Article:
In the world of algorithms you won’t make it far without a clear understanding of how the queue data structure works. In this **guide to the queue data structure** we’ll walk through:

- What a queue is
- What they’re used for

Lastly we’ll finish up by taking a practical look at how queues can be used in real world development.

## Abstract Data Structures

Even though a number of languages, including Ruby and Scala, have a `Queue`

class, typically queues are considered abstract data structures. This means that they are used to help explain algorithms and processes, but are rarely used in applications.

With that being said it is still important to learn how queues work, especially if you are going an algorithm course.

## Queues In the Real World

Thankfully there is an easy way to understand how queues work in the real world, and to see them in action we get to take a trip to disneyland.

The workflow for going on a ride at Disneyland is pretty straightforward.

- You get in line.
- One by one the individuals at the front of the line are allowed on the ride.
- You follow the line and eventually it’s your turn and you get on the ride.
- When you’re on the ride you are no longer in the line.

In this example the Disneyland line is the queue and you are an element in the queue. Much like our amusement park line Queues are made up of elements and have a strict way that the elements need to behave.

## Queue Data Flow

Looking at the data flow for this data structure, queues follow what’s called a **First In First Out (FIFO)** type of data flow. This means that if you place the following items into the queue:

`4, 2, 4, 6, 1, 2, 6`

The first `4`

will be the first element allowed to leave the queue. This type of behavior differs from the `Array`

data structure that allows any element to be removed. Much like the Disneyland example, queues don’t allow for cutting in line.

## Queue Methods

In the study of algorithms, queues typically have two methods:

- Enqueue
- Dequeue

The `enqueue`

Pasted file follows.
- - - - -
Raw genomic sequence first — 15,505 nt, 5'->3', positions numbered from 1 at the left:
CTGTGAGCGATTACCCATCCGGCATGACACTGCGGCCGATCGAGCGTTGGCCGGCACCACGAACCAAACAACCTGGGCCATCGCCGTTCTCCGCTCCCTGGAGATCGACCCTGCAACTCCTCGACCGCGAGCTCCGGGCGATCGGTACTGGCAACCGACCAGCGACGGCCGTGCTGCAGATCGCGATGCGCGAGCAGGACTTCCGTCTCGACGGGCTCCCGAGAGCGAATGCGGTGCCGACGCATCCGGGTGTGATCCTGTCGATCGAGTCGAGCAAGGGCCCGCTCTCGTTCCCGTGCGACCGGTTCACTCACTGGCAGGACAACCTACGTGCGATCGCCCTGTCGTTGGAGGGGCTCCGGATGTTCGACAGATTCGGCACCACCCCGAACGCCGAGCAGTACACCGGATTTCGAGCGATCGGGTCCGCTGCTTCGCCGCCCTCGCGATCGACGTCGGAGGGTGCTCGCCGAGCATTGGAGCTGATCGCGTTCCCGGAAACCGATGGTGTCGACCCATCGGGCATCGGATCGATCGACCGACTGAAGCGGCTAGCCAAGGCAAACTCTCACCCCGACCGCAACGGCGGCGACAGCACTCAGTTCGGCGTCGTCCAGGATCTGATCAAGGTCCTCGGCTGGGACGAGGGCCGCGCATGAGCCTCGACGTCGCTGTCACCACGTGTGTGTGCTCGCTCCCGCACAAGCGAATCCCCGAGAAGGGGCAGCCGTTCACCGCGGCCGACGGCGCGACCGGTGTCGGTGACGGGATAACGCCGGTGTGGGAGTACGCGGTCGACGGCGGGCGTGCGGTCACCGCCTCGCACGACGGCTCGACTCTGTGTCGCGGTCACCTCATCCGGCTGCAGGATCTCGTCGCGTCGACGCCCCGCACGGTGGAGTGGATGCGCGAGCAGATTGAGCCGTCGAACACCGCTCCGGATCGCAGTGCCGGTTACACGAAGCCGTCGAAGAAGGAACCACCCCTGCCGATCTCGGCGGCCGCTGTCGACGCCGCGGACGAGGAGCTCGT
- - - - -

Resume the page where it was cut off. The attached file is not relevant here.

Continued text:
method adds items to the end of a queue data structure. This differs from the the `dequeue`

method which removes the first element.

## Practical Implementation

Let’s see how the Scala programming language works with the `Queue`

data structure. If you have Scala installed on your system you can run this code in the terminal by typing `scala`

which will open up a scala terminal session. *(You can download Scala from here).*

We’re going to build a small batting order program that takes a list of baseball players and then runs through the lineup, just like in a real baseball game.

### Creating a Queue

We’ll begin by creating a new queue called `batting_order`

:

`scala> var batting_order = new Queue[String]`

This will create an empty queue that we can work with and store it in the `batting_order`

variable.

### Using Enqueue

Now let’s use the `enqueue`

method to add values to the queue.

We can add players one at a time like this:

`scala> batting_order += "Springer"`

Or we can add multiple elements at the same time:

`scala> batting_order += ("Bregman", "Altuve")`

### Using Dequeue

With our batting order complete with three elements, what happens each time a player comes to the plate? That’s where the `dequeue`

process comes in. If we run the following code:

`batting_order.dequeue`

Running the program returns `Springer`

because he was the first one we added to the `batting_order`

queue. If we run it again it will return `Bregman`

.

## Summary of Queue Data Structure

And that’s it! The Queue data structure is quite straightforward, which is part of its strength. Whenever you hear someone referencing a queue you’ll know that the data structure uses a First In First Out data flow and that it has two key methods: `enqueue`

and `dequeue`

.

## What’s Next?

In the next guide we’ll walk through the `Stack`

data structure.

## Resources